I don't agree or disagree whether the pros should play the same courses, at the same lengths and set up the same way as the older generation of pros. I know this might sound sort of contrary compared to what I said above about being pro youth. Here's the thing though... Most of the courses on tour are private country clubs. We can't play them and the number of youth they are enabling to play is severely limited to children of the membership. I suppose that sort of thinking is going to be different among all of us, but that's just my take on it.

    Further to that thinking... Fitness and equipment have certainly changed the game, so there's no apples to apples comparison that can be made without playing the courses like you described. I'm wondering whether the British Open venues might have changed less than the American tour courses.

    I think I read Augusta National is 500-600 yards longer in the past 20 years, the era of Tiger for lack of a better description. Without being specific to Augusta National, I think this all comes down to media marketing. You hear them sometimes say the fans like to see their heroes make birdies. Would we appreciate watching tournaments more if the weekly winner was 25-30 under par? There's only 1-2 courses a year that lets a winner shoot 20 under.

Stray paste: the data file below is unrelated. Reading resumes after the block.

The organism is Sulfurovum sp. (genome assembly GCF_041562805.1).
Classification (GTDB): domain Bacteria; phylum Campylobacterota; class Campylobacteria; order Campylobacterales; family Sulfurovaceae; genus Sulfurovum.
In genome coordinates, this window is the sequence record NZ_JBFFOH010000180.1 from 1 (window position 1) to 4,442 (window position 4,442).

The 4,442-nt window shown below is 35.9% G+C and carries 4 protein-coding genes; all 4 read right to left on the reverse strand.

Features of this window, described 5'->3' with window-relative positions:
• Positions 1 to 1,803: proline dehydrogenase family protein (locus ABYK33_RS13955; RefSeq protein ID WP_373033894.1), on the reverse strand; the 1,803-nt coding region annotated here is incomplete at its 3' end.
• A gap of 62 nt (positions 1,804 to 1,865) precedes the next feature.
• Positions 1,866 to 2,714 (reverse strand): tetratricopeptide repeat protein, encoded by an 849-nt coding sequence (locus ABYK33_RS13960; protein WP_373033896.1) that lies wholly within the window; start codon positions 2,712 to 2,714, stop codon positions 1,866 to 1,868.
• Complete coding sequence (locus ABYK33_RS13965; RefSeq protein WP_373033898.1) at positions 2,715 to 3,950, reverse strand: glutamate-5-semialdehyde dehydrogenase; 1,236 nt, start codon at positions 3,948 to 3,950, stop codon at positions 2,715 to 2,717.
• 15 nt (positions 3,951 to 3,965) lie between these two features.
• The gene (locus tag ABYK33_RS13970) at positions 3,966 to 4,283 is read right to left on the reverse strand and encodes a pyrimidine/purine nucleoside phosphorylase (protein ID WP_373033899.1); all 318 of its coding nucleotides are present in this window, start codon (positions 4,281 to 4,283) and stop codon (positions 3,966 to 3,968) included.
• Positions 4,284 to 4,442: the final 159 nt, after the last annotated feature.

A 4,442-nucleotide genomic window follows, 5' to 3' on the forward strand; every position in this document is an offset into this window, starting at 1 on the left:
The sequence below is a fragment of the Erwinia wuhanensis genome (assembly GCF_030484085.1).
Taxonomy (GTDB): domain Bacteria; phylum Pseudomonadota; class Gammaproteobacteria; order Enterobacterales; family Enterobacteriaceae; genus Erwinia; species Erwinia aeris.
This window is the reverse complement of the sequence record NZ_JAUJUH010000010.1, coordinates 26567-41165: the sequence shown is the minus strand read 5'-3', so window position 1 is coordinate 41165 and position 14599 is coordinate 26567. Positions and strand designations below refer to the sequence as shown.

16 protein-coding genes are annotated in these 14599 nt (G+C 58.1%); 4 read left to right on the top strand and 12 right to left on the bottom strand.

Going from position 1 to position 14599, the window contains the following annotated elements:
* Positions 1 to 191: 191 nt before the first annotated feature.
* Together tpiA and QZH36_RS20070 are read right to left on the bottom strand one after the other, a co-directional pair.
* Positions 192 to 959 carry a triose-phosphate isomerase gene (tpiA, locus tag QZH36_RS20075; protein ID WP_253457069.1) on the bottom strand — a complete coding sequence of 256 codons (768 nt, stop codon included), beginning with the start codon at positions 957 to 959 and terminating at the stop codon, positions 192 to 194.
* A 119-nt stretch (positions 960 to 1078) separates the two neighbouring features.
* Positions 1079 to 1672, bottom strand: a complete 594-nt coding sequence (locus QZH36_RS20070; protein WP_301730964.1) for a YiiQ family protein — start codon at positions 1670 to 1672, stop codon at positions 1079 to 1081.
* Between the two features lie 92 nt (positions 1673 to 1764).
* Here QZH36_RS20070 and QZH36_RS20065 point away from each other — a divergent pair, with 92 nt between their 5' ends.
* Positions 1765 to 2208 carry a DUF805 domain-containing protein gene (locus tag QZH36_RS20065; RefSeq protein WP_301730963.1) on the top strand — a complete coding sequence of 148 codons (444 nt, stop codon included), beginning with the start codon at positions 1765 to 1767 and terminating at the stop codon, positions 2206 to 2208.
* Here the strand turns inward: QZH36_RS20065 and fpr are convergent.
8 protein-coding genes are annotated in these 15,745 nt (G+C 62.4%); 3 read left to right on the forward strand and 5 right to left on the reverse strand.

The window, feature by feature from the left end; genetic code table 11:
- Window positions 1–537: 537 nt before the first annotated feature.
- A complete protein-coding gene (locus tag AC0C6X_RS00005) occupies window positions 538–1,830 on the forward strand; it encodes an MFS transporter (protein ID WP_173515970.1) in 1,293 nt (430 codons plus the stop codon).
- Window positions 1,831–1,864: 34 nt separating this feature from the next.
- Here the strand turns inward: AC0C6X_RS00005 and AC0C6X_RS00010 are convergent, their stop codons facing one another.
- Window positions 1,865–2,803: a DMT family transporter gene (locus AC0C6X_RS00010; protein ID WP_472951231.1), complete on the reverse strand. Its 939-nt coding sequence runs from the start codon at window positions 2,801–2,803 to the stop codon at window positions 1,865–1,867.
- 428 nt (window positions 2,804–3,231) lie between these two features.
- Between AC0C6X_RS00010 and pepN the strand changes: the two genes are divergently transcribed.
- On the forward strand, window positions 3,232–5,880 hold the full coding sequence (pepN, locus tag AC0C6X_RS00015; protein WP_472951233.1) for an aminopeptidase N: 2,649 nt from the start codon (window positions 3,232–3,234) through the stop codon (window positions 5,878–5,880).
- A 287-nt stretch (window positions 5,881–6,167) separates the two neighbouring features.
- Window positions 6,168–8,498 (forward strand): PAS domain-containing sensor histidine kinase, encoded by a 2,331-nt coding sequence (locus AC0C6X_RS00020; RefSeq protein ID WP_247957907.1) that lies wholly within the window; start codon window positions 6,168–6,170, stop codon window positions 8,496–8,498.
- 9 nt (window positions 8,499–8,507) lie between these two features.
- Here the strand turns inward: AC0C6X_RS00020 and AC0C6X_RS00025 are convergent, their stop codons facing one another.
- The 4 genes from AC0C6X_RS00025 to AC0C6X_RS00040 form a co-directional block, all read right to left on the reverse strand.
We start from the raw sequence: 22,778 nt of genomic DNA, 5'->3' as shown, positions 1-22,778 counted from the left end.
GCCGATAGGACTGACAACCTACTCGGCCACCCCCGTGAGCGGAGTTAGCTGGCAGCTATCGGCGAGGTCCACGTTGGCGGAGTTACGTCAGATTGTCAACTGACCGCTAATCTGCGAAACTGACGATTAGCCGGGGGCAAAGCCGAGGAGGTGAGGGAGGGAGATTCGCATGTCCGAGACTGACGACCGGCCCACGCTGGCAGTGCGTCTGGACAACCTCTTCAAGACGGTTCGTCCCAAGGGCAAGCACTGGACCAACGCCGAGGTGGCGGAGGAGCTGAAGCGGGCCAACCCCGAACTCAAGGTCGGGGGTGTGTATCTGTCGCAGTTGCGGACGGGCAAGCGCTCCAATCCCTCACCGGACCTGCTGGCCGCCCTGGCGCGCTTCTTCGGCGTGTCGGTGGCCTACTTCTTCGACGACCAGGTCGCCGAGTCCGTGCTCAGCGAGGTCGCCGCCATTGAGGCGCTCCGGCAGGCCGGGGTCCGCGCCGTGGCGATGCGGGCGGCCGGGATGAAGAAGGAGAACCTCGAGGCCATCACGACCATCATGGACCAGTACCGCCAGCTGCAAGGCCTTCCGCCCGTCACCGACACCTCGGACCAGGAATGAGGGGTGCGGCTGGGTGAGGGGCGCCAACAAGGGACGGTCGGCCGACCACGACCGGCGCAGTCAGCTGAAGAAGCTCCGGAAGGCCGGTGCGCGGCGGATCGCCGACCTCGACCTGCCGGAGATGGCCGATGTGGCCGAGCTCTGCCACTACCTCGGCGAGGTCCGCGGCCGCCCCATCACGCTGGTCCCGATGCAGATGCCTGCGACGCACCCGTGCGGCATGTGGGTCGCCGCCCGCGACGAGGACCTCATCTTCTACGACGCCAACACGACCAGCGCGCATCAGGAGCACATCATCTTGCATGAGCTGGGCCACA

For some reason, many courses, not to mention the USGA, likes to set up to make the course as hard as possible. Comments about the PGA Championship this week are not kind to the setup. I believe a setup on the edge brings too much of the element of luck into it. The courses themselves generally don't want their track to look like the baby playground. Personally, I don't think they can have it both ways, but on the other hand, with a different venue every week, maybe they can.

    Interesting question Vurich...

  7. Dennis M

    Dennis M
    Miami, FL

    Further to my comments above... When I got to the golf course yesterday morning, I was about 30 minutes early. I sat around in the restaurant with some people I sort of know and I brought up this thread.

    Opinions varied, I think mostly because we were all older, in our 60s and 70s, but one guy recalled his past efforts to play the Doral Blue Course on the Monday after the tournament ended. The course was still set up for the pros and his game at the time was effective enough to still make a few pars. He liked to make the comparison to himself.

    Then he went off on a tangent, saying what he found most interesting was seeing the various companies there removing things like tv cables and people tearing down bleachers.